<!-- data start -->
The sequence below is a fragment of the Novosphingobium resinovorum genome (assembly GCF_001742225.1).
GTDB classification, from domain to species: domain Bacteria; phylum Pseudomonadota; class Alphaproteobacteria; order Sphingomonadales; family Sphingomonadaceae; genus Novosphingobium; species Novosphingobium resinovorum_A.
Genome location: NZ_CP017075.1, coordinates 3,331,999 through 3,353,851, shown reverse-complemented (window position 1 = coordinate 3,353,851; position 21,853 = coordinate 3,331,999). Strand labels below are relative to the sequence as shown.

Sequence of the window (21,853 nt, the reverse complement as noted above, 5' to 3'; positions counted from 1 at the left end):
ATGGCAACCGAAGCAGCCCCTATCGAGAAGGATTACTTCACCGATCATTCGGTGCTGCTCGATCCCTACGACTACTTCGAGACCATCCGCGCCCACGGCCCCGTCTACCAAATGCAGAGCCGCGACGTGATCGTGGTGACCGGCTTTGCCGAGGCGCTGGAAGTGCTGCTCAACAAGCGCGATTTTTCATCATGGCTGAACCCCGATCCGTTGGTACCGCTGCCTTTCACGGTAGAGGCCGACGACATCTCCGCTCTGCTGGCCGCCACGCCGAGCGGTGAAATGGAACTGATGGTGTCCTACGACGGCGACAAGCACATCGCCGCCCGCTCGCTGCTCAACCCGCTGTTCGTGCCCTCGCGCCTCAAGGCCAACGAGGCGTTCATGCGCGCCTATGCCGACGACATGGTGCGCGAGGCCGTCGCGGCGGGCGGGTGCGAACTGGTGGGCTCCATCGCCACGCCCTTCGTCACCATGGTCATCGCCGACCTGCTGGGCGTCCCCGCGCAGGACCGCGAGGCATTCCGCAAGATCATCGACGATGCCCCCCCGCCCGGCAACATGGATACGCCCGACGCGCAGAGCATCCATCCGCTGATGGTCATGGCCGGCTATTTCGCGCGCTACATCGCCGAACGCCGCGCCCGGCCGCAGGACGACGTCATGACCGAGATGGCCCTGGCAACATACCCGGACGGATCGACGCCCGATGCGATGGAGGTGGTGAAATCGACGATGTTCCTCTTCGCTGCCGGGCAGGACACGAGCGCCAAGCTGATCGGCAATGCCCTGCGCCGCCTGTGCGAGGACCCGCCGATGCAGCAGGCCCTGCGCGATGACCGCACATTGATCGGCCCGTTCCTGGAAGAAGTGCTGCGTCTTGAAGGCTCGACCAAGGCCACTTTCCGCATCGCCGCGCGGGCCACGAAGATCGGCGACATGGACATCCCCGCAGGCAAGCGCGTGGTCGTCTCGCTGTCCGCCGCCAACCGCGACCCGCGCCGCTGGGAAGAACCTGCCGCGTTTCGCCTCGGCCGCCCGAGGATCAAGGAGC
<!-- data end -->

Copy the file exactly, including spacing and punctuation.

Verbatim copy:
The sequence below is a fragment of the Novosphingobium resinovorum genome (assembly GCF_001742225.1).
GTDB classification, from domain to species: domain Bacteria; phylum Pseudomonadota; class Alphaproteobacteria; order Sphingomonadales; family Sphingomonadaceae; genus Novosphingobium; species Novosphingobium resinovorum_A.
Genome location: NZ_CP017075.1, coordinates 3,331,999 through 3,353,851, shown reverse-complemented (window position 1 = coordinate 3,353,851; position 21,853 = coordinate 3,331,999). Strand labels below are relative to the sequence as shown.

Sequence of the window (21,853 nt, the reverse complement as noted above, 5' to 3'; positions counted from 1 at the left end):
ATGGCAACCGAAGCAGCCCCTATCGAGAAGGATTACTTCACCGATCATTCGGTGCTGCTCGATCCCTACGACTACTTCGAGACCATCCGCGCCCACGGCCCCGTCTACCAAATGCAGAGCCGCGACGTGATCGTGGTGACCGGCTTTGCCGAGGCGCTGGAAGTGCTGCTCAACAAGCGCGATTTTTCATCATGGCTGAACCCCGATCCGTTGGTACCGCTGCCTTTCACGGTAGAGGCCGACGACATCTCCGCTCTGCTGGCCGCCACGCCGAGCGGTGAAATGGAACTGATGGTGTCCTACGACGGCGACAAGCACATCGCCGCCCGCTCGCTGCTCAACCCGCTGTTCGTGCCCTCGCGCCTCAAGGCCAACGAGGCGTTCATGCGCGCCTATGCCGACGACATGGTGCGCGAGGCCGTCGCGGCGGGCGGGTGCGAACTGGTGGGCTCCATCGCCACGCCCTTCGTCACCATGGTCATCGCCGACCTGCTGGGCGTCCCCGCGCAGGACCGCGAGGCATTCCGCAAGATCATCGACGATGCCCCCCCGCCCGGCAACATGGATACGCCCGACGCGCAGAGCATCCATCCGCTGATGGTCATGGCCGGCTATTTCGCGCGCTACATCGCCGAACGCCGCGCCCGGCCGCAGGACGACGTCATGACCGAGATGGCCCTGGCAACATACCCGGACGGATCGACGCCCGATGCGATGGAGGTGGTGAAATCGACGATGTTCCTCTTCGCTGCCGGGCAGGACACGAGCGCCAAGCTGATCGGCAATGCCCTGCGCCGCCTGTGCGAGGACCCGCCGATGCAGCAGGCCCTGCGCGATGACCGCACATTGATCGGCCCGTTCCTGGAAGAAGTGCTGCGTCTTGAAGGCTCGACCAAGGCCACTTTCCGCATCGCCGCGCGGGCCACGAAGATCGGCGACATGGACATCCCCGCAGGCAAGCGCGTGGTCGTCTCGCTGTCCGCCGCCAACCGCGACCCGCGCCGCTGGGAAGAACCTGCCGCGTTTCGCCTCGGCCGCCCGAGGATCAAGGAGC